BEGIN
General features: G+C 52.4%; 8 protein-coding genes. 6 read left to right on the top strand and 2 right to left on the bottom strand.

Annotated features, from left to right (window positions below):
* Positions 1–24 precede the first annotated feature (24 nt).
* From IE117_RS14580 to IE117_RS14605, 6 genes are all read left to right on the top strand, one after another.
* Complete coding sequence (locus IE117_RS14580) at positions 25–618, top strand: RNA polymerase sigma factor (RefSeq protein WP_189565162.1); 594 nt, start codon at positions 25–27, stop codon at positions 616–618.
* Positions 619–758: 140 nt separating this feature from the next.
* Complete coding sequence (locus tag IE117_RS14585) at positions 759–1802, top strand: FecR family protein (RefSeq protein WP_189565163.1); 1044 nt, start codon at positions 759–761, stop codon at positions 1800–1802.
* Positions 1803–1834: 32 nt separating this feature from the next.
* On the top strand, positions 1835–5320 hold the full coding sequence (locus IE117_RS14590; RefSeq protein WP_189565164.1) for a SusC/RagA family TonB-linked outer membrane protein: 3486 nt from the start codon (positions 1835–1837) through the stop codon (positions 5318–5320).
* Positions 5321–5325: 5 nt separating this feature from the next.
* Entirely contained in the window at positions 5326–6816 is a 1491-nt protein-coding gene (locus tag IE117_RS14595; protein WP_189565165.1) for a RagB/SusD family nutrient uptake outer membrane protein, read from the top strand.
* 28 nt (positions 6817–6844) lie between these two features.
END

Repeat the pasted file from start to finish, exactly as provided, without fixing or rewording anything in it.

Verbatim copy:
General features: G+C 52.4%; 8 protein-coding genes. 6 read left to right on the top strand and 2 right to left on the bottom strand.

Annotated features, from left to right (window positions below):
* Positions 1–24 precede the first annotated feature (24 nt).
* From IE117_RS14580 to IE117_RS14605, 6 genes are all read left to right on the top strand, one after another.
* Complete coding sequence (locus IE117_RS14580) at positions 25–618, top strand: RNA polymerase sigma factor (RefSeq protein WP_189565162.1); 594 nt, start codon at positions 25–27, stop codon at positions 616–618.
* Positions 619–758: 140 nt separating this feature from the next.
* Complete coding sequence (locus tag IE117_RS14585) at positions 759–1802, top strand: FecR family protein (RefSeq protein WP_189565163.1); 1044 nt, start codon at positions 759–761, stop codon at positions 1800–1802.
* Positions 1803–1834: 32 nt separating this feature from the next.
* On the top strand, positions 1835–5320 hold the full coding sequence (locus IE117_RS14590; RefSeq protein WP_189565164.1) for a SusC/RagA family TonB-linked outer membrane protein: 3486 nt from the start codon (positions 1835–1837) through the stop codon (positions 5318–5320).
* Positions 5321–5325: 5 nt separating this feature from the next.
* Entirely contained in the window at positions 5326–6816 is a 1491-nt protein-coding gene (locus tag IE117_RS14595; protein WP_189565165.1) for a RagB/SusD family nutrient uptake outer membrane protein, read from the top strand.
* 28 nt (positions 6817–6844) lie between these two features.